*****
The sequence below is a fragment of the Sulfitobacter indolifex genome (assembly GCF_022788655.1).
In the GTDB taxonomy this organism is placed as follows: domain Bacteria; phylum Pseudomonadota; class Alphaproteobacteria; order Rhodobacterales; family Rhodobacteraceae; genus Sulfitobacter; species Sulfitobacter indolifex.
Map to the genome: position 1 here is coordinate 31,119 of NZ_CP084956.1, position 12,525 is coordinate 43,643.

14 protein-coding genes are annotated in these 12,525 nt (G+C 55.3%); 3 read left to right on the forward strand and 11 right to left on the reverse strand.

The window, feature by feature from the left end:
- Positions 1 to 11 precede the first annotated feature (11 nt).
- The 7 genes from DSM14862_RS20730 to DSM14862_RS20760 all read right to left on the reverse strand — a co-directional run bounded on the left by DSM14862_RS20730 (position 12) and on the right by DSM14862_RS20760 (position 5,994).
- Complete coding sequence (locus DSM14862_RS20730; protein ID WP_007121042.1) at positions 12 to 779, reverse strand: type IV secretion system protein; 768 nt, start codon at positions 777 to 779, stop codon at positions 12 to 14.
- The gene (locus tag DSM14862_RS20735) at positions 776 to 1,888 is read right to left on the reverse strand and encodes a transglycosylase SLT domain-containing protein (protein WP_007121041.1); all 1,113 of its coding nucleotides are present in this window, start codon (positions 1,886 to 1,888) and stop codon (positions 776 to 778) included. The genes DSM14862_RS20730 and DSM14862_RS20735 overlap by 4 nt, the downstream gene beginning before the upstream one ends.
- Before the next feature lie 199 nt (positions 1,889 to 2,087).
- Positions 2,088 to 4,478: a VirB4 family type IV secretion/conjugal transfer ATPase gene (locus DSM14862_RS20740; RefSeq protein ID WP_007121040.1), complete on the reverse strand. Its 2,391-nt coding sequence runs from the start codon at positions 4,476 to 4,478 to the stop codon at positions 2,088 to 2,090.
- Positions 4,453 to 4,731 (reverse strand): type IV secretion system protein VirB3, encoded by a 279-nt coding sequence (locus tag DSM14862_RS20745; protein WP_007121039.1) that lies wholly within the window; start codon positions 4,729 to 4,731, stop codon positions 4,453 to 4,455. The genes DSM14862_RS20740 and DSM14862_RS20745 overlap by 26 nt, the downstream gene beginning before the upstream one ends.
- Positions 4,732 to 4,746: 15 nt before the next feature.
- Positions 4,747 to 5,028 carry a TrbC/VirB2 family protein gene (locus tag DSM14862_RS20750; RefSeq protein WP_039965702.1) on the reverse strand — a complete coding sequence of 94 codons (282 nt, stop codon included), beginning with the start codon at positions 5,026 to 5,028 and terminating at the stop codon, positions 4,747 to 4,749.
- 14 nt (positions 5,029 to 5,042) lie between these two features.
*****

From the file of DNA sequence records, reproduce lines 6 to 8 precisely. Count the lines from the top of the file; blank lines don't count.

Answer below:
- Positions 1 to 11 precede the first annotated feature (11 nt).
- The 7 genes from DSM14862_RS20730 to DSM14862_RS20760 all read right to left on the reverse strand — a co-directional run bounded on the left by DSM14862_RS20730 (position 12) and on the right by DSM14862_RS20760 (position 5,994).
- Complete coding sequence (locus DSM14862_RS20730; protein ID WP_007121042.1) at positions 12 to 779, reverse strand: type IV secretion system protein; 768 nt, start codon at positions 777 to 779, stop codon at positions 12 to 14.